What it's all about
The attacks on New York City in September 2001 - now known simply as 911 - changed the world forever, writes Georgina Hodgson, a 16-year-old pupil at Chulmleigh Community College.
But when I entered the 911 London Project's National Schools Competition, and wrote my essay about the tragedy, it made me think more deeply about the effects that rippled around the world, all stemming from that day.
I won the competition by writing a series of letters to an imaginary friend who lived in New York and had perished in the disaster. In my essay I touched on the racism that has affected so many people since then.
At my school in Devon, everyone knows each other and there are few ethnic minorities. London, to me, seemed a mix of every possible culture. But when I travelled to New York with the 911 London Project it felt like a conglomeration of everything in the world.
One of the other students who travelled with me to New York was Ayse Akgol, a Muslim living in Lancashire. She said that when she told people she was a Muslim some of them would turn away and change their attitude towards her.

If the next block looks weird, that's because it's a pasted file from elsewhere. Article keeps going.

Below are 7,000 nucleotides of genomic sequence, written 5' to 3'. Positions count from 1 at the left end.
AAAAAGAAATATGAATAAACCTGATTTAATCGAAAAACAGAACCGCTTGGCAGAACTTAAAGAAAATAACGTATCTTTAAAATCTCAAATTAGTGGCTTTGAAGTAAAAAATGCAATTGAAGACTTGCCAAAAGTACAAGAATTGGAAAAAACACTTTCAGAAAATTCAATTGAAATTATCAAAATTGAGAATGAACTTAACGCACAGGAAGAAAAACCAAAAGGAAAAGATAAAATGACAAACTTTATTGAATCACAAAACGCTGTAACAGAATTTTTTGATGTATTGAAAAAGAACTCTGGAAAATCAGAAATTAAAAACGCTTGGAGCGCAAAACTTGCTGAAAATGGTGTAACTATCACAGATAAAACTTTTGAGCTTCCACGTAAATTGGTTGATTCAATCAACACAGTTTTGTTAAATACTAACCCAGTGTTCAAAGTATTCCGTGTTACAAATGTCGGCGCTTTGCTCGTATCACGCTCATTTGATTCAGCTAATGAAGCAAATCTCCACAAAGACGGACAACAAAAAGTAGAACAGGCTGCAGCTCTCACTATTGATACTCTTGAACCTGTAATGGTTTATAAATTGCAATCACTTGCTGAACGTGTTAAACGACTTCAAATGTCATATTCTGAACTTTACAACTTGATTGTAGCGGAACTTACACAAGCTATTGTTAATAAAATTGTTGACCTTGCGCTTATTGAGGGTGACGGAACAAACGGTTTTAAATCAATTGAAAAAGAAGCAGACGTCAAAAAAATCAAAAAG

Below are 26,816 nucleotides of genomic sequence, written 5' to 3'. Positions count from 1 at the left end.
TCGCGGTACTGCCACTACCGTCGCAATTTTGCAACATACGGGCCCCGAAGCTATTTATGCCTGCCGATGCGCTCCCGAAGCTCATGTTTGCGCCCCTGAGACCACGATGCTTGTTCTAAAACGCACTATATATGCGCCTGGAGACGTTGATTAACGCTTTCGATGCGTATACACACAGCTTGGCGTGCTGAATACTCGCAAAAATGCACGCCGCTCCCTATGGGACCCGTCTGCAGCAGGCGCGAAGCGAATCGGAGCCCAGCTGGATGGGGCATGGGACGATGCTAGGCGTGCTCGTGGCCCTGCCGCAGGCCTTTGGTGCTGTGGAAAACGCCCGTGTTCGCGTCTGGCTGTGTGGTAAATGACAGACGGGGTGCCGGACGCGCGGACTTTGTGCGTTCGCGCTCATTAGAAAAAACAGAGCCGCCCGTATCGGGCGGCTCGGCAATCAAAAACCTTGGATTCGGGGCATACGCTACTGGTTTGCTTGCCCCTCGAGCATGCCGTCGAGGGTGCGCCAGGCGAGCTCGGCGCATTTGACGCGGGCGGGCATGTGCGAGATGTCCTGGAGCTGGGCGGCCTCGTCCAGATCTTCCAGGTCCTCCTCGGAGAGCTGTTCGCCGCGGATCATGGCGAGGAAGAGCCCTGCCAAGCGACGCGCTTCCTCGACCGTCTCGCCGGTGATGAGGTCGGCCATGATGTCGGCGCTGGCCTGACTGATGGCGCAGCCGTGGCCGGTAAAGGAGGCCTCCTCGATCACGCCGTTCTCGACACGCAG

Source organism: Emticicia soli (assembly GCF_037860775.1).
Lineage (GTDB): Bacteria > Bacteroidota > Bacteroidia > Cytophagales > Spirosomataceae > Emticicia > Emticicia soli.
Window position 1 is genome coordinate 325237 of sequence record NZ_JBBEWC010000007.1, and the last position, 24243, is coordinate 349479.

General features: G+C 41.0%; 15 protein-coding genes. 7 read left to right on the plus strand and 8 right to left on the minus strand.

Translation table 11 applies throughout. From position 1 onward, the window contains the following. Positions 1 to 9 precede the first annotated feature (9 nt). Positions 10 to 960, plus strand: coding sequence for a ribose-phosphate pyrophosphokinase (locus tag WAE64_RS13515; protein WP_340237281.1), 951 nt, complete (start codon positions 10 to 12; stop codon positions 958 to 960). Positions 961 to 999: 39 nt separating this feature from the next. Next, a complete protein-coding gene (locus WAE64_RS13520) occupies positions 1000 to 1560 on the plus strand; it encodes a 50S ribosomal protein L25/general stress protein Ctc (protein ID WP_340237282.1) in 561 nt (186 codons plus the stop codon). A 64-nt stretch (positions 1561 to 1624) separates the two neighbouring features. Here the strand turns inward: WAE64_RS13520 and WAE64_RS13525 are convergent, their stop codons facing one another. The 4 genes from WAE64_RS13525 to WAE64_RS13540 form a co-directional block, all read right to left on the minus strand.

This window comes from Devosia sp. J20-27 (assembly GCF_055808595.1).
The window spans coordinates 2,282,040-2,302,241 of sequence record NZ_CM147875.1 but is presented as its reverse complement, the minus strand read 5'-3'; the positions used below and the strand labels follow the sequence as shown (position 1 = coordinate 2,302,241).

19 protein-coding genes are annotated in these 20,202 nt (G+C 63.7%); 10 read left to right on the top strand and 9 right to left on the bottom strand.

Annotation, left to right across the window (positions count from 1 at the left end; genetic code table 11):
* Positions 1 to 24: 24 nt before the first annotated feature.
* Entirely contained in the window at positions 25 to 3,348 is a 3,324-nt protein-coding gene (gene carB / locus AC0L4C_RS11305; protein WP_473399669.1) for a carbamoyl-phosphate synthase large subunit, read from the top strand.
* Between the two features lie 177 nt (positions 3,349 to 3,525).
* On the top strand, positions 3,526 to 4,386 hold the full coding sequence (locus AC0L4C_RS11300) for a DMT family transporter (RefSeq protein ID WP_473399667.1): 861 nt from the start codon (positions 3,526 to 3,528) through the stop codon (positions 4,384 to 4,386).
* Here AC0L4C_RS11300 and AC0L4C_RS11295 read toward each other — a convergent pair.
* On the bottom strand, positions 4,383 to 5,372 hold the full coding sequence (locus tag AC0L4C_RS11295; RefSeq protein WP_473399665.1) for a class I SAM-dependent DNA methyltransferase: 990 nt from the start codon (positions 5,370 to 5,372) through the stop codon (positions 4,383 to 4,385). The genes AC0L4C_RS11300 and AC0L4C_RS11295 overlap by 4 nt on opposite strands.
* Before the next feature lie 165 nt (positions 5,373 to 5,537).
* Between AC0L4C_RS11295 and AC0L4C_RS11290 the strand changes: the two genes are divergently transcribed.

My experience with the 911 London Project has given me a greater insight into the differences in society, and also the need to educate young people about why you should not discriminate just because someone is different from you.
For more details on the 911 London Project, visit 911londonproject.com
Investigate the effect the 911 attacks had on the world with the 911 Education Programme's resources, created in partnership with the University of London's Institute of Education, bit.lytes911.